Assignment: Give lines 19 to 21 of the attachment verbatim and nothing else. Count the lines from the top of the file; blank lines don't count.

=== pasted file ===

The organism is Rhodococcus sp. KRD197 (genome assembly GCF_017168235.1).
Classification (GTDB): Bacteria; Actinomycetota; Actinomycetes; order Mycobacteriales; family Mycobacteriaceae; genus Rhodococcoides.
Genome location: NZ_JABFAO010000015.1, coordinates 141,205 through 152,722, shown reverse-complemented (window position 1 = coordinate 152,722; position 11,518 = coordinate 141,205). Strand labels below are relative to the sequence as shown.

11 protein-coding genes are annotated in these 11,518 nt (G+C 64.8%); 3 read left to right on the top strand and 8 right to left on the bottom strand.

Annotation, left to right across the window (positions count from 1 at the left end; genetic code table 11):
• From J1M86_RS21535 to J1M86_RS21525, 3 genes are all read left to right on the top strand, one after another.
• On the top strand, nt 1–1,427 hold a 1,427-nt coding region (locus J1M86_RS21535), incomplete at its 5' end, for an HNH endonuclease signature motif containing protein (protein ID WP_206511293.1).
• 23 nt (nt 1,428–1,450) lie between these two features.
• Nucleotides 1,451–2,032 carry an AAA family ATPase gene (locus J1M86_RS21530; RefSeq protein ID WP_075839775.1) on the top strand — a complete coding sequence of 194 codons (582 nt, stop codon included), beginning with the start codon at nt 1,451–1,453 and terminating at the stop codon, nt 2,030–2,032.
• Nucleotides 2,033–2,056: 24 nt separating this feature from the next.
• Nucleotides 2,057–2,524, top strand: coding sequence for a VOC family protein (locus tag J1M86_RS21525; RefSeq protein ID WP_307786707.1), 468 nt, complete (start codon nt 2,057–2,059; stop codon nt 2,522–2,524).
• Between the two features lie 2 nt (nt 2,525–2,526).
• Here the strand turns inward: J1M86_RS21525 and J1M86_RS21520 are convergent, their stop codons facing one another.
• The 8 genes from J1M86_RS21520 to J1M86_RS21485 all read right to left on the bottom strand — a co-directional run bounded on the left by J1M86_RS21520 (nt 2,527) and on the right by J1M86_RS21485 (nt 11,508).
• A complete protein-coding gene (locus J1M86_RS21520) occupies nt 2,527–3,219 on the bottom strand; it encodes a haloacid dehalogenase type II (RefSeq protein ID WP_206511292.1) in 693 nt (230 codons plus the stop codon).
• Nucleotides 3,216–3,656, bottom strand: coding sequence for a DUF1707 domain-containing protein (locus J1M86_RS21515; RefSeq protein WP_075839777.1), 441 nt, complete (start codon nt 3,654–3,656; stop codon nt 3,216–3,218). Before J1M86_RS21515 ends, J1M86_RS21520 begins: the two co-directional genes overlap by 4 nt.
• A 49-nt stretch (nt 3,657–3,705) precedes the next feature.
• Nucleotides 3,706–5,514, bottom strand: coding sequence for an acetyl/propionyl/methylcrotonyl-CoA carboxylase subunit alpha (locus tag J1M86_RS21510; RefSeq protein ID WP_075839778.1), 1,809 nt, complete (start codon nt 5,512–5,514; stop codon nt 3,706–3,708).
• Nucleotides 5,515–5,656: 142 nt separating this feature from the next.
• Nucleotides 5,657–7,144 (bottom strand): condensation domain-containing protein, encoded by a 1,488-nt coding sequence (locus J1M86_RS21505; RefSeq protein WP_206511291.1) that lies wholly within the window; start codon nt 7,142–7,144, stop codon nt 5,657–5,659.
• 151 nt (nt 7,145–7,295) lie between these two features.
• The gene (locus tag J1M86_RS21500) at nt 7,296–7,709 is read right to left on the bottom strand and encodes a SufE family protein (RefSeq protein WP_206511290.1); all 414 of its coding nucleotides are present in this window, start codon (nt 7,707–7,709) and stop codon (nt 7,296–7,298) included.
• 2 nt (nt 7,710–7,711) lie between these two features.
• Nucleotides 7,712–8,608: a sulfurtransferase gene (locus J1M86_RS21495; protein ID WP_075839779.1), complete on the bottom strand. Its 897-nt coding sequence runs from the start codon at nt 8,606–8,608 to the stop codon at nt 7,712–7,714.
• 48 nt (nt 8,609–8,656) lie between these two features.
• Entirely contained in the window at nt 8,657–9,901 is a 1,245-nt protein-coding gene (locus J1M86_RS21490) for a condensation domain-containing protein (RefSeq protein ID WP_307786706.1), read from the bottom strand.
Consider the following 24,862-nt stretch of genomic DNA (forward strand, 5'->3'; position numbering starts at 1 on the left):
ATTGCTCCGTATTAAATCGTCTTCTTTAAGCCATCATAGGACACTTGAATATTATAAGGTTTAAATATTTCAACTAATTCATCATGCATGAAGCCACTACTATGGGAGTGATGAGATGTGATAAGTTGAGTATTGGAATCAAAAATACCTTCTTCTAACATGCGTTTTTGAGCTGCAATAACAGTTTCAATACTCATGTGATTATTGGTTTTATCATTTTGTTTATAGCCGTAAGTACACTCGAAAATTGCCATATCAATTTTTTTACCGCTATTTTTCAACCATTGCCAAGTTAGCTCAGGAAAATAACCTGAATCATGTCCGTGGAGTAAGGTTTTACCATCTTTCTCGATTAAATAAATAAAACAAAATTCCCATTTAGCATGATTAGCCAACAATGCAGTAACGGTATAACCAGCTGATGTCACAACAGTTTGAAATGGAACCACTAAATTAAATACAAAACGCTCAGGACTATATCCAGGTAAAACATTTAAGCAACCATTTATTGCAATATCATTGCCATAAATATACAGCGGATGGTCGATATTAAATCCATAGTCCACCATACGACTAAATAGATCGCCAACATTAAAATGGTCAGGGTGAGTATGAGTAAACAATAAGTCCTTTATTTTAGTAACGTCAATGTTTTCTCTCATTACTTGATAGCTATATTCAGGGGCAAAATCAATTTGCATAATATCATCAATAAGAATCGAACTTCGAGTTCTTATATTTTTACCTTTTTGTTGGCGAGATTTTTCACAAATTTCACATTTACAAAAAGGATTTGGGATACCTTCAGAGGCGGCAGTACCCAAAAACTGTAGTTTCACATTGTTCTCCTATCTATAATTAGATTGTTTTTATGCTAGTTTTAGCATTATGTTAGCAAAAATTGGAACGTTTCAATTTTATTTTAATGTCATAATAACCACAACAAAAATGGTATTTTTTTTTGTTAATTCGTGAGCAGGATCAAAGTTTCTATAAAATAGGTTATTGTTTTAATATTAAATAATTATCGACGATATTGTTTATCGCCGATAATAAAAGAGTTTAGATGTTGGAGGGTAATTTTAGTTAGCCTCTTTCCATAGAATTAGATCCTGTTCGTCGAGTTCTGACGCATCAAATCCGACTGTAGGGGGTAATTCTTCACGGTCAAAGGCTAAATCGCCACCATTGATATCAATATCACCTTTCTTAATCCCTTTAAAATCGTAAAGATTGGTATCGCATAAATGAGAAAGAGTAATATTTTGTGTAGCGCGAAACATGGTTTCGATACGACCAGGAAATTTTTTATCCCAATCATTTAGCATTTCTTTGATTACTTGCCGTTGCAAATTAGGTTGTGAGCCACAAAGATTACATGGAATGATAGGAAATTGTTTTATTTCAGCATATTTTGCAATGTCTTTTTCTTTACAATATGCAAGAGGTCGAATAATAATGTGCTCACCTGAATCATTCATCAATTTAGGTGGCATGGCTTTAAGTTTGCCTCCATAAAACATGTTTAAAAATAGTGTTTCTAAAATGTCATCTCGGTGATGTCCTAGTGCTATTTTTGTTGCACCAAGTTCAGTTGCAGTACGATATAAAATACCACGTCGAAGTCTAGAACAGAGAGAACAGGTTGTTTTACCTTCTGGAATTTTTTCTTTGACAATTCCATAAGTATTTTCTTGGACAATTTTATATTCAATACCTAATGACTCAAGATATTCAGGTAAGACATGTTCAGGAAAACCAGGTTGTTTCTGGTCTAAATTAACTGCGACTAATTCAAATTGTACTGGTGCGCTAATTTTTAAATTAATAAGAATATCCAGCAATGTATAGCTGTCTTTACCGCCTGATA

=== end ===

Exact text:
• Nucleotides 5,515–5,656: 142 nt separating this feature from the next.
• Nucleotides 5,657–7,144 (bottom strand): condensation domain-containing protein, encoded by a 1,488-nt coding sequence (locus J1M86_RS21505; RefSeq protein WP_206511291.1) that lies wholly within the window; start codon nt 7,142–7,144, stop codon nt 5,657–5,659.
• 151 nt (nt 7,145–7,295) lie between these two features.